3.Prior Suicide Attempts
While suicide and substance abuse often go hand in hand, they aren’t always initially associated with one another. Those who have attempted suicide before experiencing addiction are more likely to make another attempt after addiction has set in. Since substance abuse may not have been the sole cause of a suicide attempt, treatment must address underlying cause(s). However, having made one
suicide attempt always increases the risk of another, even in individuals without a substance abuse disorder.

4.Family History
Children of addicts who later develop an addiction to drugs or alcohol themselves are at higher risk for suicide. Though the exact reasoning for this is unclear, it could be due to the following:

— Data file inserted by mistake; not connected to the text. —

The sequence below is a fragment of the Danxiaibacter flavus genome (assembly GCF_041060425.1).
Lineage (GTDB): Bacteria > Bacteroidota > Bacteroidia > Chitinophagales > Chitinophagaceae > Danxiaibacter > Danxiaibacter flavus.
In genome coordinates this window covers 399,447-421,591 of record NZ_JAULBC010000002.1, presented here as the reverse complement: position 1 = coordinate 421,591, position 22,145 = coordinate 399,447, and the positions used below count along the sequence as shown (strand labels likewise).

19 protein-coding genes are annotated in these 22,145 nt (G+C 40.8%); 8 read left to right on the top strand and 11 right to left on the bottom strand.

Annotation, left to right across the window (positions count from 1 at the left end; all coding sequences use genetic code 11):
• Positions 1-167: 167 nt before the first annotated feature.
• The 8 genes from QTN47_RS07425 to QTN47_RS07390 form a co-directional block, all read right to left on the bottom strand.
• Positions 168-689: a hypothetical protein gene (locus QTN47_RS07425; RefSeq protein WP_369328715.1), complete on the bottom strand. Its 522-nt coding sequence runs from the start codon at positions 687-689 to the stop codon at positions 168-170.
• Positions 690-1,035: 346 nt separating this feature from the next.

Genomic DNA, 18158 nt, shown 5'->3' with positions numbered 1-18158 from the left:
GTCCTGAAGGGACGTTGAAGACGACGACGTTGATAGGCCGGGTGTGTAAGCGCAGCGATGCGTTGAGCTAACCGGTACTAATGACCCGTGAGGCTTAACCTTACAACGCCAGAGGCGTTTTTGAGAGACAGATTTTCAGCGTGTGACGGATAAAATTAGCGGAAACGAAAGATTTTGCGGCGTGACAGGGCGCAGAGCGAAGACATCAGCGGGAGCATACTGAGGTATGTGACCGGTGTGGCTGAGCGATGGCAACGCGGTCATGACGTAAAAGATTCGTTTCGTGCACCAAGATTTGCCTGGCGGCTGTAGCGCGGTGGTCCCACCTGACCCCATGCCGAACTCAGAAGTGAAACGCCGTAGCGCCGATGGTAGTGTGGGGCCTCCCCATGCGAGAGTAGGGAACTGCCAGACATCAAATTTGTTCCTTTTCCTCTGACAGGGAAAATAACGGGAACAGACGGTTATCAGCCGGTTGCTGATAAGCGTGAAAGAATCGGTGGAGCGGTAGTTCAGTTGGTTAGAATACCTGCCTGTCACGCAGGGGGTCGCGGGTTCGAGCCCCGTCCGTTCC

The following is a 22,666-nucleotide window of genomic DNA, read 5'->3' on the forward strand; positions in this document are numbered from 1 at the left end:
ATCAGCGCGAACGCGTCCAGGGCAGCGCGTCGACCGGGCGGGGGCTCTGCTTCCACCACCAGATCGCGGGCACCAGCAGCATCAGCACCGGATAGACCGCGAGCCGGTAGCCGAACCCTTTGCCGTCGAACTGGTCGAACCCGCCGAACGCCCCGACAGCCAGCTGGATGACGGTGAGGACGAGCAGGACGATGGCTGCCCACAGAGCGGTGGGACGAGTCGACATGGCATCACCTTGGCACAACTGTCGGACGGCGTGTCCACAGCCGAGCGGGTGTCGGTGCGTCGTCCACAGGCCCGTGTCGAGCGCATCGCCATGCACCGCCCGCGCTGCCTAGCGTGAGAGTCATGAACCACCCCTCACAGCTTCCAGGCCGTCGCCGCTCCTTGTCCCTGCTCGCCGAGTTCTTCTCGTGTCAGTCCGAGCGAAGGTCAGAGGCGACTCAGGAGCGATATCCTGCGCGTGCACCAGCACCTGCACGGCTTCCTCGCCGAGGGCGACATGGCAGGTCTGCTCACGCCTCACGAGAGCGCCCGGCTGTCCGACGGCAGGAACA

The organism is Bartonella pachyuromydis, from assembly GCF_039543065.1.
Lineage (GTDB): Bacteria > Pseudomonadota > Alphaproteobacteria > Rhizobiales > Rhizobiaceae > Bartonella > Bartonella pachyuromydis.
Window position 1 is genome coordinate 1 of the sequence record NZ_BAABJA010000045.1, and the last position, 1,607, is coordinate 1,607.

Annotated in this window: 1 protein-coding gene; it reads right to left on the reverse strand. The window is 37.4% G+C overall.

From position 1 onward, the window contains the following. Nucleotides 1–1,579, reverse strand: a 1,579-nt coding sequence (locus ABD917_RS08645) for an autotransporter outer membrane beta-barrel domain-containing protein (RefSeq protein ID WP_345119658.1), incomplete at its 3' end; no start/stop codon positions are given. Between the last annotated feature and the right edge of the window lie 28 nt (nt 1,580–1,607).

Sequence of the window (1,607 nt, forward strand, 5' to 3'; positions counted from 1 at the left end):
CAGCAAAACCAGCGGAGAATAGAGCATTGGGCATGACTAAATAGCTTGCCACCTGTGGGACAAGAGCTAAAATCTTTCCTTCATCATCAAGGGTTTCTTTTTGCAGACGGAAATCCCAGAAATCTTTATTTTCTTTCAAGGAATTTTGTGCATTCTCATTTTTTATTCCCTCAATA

• The childhood home and/or nurturing was insufficient
  • The possible genetic link between depression, substance abuse, and suicide
  • Growing up in the presence of an addict unlocked a predisposition to depression, substance abuse, or suicide

While substance abuse does change the way the brain functions, characteristics that were present before addiction must also be addressed. What is clear is that suicide attempts must not be taken lightly, especially when it comes to treating patients with substance abuse issues.  Whether depression or substance abuse came before or after a suicide attempt, the underlying cause of a patient’s mental state must be taken into account. It is worth noting that when a mental illness, such as depression, is treated, patients may experience an easier transition to a sober lifestyle.


Steve Johnson has always been dedicated to promoting health and wellness in all aspects of life. Studying in the medical field has shown him how important it is for reputable health-related facts, figures, tips, and other guidance to be readily available to the public. He created